Epictetus advised his students to participate regularly in an exercise called “voluntary discomfort.” In this exercise, he suggested them to deliberately put themselves through uncomfortable situations. The goal was to not let comfort have an upper hand over us, and to be prepared for anything and everything that may come our way.
Epictetus said, “We must undergo a hard winter training and not rush into things for which we haven’t prepared.”
During ancient times, wars were not fought during the winter and the opposing armies typically disbanded, a practice that went on past the American Revolution.
That’s why Epictetus gives the analogy of “hard winter training” to explain that we must always be committed to being prepared and train ourselves hard, no matter what.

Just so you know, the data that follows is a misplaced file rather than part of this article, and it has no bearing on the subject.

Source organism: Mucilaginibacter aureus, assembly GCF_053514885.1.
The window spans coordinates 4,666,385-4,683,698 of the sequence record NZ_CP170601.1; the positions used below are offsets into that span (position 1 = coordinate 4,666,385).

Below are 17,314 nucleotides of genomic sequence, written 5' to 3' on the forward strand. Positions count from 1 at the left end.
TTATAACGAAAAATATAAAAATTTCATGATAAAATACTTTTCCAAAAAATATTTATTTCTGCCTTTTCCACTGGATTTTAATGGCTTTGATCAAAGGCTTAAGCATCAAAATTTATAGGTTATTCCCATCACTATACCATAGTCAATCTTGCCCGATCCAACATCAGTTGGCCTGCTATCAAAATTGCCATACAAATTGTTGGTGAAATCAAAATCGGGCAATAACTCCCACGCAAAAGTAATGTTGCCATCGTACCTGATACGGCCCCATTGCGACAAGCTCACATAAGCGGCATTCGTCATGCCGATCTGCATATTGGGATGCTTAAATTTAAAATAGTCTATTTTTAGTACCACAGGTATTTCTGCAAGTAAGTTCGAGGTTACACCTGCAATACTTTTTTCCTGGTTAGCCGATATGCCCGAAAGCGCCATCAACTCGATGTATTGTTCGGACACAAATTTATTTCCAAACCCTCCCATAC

We can exercise voluntary discomfort in many ways, here are a few ideas:
- Sleeping on the floor
- Exercising in the morning
- Washing clothes by ourselves
- Fasting for a day
- Taking cold showers
They will help you become comfortable with being uncomfortable. They will get you desensitized to difficulties and challenges. You’ll train yourself like a Navy SEAL and harden yourself in the process.
It’s much better to be prepared and ready instead of slacking off, otherwise, it may lead to negative consequences. As the Spartan Warriors Creed maxim goes: “He who sweats more in training bleeds less in war.”
There’s no time off in this rollercoaster journey of life. We never truly know when life may throw a curveball at us, and that’s why it’s best to prepare ourselves in advance by undergoing rigorous training and cultivating mental, physical and emotional fortitude.